4. Inform students of their rights and provide transparent data: AB 1805, a law following AB 705, states that for community colleges to receive funding for Student Equity and Achievement programs, the administration must inform students of their rights to access transfer-level coursework and of the multiple measures placement policies. However, research by Just Equations finds college and university websites lack transparency and misdirect students towards remedial math classes. Students have a right to be informed of data on success and completion (when starting in a remedial class, starting in a transfer-level class, and starting in a transfer-level class with paired corequisite support). Communication and information to students of their rights need to be strengthened by publishing transparent data and taking accountability to close racial equity and racial attainment gaps.
The implementation of AB 705 and EO 1110 allowed Helen to bypass the remedial math class. Instead, she enrolled in a transfer-level statistics class and passed, proving she never needed to be in remedial classes after all. She’s now only one semester away from earning her Bachelor’s at San Francisco State. Beatriz made it through her remedial English class and then she advocated for AB 705 implementation to ensure that no one had to do the same. She’s looking forward to graduating in one year with her Bachelor’s degree in Chicano Studies and Sociology.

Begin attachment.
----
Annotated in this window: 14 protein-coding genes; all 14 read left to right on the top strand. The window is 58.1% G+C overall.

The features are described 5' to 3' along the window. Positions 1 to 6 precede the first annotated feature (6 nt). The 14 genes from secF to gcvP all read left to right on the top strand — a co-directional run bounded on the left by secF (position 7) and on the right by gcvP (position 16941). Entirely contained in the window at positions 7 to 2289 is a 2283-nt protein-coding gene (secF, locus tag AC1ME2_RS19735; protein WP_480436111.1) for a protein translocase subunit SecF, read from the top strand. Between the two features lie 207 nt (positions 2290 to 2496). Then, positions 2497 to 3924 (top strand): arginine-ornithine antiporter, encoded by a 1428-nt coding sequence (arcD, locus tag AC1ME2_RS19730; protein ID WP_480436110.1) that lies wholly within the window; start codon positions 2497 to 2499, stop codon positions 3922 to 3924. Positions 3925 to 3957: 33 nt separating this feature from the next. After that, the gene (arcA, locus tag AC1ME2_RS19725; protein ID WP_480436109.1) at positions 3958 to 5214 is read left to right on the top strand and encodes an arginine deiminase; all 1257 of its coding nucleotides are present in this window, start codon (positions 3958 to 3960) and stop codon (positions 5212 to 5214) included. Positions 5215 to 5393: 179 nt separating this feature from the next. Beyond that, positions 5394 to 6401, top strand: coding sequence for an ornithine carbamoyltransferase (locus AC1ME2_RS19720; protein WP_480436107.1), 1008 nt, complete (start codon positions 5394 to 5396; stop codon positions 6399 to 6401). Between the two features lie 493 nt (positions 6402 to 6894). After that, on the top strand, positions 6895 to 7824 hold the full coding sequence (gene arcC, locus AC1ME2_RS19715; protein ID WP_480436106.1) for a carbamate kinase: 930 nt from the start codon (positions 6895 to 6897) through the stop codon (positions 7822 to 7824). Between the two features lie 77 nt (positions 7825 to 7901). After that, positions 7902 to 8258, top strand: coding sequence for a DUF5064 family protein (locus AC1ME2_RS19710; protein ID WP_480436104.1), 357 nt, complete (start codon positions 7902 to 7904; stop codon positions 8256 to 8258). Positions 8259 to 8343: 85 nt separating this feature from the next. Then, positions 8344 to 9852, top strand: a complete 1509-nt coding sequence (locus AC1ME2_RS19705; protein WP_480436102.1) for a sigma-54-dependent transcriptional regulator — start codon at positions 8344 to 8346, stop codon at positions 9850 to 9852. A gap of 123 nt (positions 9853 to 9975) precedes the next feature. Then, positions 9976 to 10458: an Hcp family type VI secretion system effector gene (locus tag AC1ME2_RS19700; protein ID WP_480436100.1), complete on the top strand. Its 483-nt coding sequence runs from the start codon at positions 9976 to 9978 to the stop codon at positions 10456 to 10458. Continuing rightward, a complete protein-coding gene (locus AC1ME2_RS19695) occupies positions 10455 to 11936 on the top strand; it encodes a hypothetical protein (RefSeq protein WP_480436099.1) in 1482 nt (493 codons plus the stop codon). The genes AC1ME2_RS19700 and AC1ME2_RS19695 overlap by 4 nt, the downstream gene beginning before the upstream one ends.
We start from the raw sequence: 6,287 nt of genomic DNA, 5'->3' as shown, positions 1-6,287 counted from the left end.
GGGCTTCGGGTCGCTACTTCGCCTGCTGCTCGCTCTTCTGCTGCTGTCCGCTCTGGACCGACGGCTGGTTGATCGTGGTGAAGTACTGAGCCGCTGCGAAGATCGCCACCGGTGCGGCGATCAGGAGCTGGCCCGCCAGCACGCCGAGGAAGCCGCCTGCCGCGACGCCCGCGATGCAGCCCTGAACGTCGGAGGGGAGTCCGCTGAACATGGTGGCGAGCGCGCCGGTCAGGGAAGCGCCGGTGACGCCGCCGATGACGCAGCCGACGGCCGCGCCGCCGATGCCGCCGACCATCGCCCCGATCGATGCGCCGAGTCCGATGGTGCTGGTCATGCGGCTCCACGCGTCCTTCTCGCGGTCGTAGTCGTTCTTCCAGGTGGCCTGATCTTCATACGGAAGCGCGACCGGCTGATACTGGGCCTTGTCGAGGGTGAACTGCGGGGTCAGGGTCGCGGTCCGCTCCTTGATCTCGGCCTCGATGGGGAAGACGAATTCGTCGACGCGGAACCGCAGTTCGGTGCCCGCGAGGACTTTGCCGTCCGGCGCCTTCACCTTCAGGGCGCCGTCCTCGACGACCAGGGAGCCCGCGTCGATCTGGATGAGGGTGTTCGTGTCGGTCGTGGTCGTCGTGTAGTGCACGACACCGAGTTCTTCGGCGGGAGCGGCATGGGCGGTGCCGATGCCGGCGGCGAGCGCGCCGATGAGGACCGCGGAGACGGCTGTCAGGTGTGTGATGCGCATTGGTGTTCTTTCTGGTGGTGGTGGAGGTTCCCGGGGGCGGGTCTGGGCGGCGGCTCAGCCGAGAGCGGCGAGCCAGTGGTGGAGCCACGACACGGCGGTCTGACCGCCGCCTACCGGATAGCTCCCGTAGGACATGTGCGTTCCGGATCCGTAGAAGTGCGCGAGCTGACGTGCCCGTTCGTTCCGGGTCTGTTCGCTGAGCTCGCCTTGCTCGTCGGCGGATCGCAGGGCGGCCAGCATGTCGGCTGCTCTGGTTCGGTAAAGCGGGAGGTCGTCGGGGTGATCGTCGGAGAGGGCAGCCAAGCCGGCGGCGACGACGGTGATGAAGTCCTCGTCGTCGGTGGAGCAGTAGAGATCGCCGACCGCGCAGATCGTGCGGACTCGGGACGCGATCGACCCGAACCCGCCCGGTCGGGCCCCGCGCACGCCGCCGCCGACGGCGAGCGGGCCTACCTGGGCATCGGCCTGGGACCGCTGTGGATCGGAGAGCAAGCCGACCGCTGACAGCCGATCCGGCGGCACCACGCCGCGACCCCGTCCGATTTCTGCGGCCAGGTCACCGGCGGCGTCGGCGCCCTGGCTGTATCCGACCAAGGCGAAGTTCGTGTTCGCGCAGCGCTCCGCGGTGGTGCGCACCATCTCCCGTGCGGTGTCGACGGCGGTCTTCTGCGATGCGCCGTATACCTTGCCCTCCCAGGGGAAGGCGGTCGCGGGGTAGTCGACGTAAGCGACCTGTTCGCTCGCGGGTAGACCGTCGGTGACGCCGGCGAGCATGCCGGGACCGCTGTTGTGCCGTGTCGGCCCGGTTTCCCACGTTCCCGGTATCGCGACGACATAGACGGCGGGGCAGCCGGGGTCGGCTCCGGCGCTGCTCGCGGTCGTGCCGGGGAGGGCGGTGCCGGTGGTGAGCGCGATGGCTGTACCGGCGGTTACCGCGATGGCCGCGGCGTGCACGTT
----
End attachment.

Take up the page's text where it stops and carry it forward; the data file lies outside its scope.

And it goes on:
How many more students like Helen and Beatriz are held back by a class they don’t need and don’t know they aren’t required to take? It’s time we ensure the answer is zero. We all have a part to play in ridding higher education of the inequities caused by remedial courses in California. Two things you can do:
- Advocates can attend the next CCC Board of Governors meeting and CSU Board of Trustees Meeting to get informed and provide public comment on the need for equitable implementation of AB 705 and EO 1110.
- Students can connect with their CSU and CCC governing student body about this issue. They can also visit ab705.org a student-focused website to learn more and receive support with being placed into gateway transferable courses.
Denise Castro is the Policy Analyst at the Education Trust–West. Before joining The Education Trust—West, Denise was the Program Coordinator for Students Making A Change (SMAC). Denise supervised SMAC’s fellowship program, developed the leadership of students of color, managed policy and advocacy efforts, and monitored campaign goals to institutionalize equity in California Community Colleges. As a daughter of immigrant parents from Mexico and being the first in her family to graduate college, Denise is passionate about educational equity and racial justice. Denise holds a B.A. in Psychology and an M.A. in Sociology from the University of California, Merced.